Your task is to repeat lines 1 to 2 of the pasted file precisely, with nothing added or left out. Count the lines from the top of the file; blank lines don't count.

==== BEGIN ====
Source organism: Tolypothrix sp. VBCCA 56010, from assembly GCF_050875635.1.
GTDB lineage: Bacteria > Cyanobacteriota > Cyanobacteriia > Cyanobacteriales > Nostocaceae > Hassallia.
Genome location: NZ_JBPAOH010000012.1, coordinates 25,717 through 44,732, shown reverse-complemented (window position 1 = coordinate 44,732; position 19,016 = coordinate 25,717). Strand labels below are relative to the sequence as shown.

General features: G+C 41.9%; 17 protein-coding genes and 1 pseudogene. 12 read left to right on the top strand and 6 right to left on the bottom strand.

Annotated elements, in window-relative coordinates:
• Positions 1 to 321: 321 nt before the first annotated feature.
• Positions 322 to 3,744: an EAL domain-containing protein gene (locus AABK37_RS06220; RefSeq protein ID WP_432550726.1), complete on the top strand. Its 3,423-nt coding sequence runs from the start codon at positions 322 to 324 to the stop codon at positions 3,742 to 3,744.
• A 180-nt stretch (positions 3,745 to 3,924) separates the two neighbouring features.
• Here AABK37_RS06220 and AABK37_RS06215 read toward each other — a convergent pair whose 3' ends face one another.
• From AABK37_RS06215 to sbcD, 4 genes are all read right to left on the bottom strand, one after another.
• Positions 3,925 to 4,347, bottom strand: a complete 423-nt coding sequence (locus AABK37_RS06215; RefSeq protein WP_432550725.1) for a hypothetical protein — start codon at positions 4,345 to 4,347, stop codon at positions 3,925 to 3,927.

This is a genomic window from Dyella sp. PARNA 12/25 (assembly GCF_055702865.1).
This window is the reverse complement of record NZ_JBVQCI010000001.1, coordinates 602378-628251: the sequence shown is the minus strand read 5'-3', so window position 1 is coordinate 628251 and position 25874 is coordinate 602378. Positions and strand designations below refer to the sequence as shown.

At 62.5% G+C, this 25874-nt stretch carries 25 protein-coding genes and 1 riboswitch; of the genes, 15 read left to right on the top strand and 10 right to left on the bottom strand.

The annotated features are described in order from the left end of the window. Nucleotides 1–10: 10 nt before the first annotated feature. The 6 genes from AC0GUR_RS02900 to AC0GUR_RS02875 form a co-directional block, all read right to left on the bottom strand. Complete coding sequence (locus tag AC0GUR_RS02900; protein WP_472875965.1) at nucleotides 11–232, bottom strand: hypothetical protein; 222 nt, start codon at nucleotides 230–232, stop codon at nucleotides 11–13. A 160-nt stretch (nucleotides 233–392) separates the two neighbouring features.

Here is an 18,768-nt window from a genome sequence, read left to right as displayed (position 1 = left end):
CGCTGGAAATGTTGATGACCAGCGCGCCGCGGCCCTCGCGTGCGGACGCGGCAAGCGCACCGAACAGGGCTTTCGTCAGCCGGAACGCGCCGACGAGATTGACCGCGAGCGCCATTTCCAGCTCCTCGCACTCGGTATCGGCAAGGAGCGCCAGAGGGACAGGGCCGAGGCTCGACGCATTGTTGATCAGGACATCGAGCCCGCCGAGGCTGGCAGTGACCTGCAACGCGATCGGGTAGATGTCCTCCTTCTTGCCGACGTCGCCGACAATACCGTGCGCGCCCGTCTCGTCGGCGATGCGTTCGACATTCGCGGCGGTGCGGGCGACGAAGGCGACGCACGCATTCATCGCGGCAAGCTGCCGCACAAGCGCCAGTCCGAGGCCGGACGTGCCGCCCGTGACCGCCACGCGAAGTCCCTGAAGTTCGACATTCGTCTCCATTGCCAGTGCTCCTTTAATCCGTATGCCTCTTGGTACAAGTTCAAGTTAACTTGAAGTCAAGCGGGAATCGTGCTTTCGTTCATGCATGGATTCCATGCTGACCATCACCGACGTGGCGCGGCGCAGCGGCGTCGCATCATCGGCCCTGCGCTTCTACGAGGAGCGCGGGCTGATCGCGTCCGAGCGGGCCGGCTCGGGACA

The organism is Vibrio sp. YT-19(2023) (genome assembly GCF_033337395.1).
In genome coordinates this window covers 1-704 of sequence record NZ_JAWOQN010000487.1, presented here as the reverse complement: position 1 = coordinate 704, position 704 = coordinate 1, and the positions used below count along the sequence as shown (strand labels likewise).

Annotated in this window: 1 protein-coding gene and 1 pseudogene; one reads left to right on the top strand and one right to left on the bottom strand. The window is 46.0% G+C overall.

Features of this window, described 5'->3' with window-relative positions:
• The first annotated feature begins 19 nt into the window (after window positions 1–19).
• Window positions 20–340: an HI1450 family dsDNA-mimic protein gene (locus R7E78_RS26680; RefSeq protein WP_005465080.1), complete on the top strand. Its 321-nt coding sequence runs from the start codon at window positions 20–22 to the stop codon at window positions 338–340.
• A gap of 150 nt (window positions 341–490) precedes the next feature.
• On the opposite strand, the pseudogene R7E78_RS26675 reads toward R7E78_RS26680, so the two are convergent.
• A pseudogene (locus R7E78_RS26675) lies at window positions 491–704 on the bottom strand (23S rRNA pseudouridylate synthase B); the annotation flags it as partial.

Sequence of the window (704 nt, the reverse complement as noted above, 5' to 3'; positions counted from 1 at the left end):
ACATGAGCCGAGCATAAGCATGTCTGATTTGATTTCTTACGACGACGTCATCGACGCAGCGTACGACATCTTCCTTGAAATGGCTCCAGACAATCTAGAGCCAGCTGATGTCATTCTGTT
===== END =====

Source organism: Tolypothrix sp. VBCCA 56010, from assembly GCF_050875635.1.
GTDB lineage: Bacteria > Cyanobacteriota > Cyanobacteriia > Cyanobacteriales > Nostocaceae > Hassallia.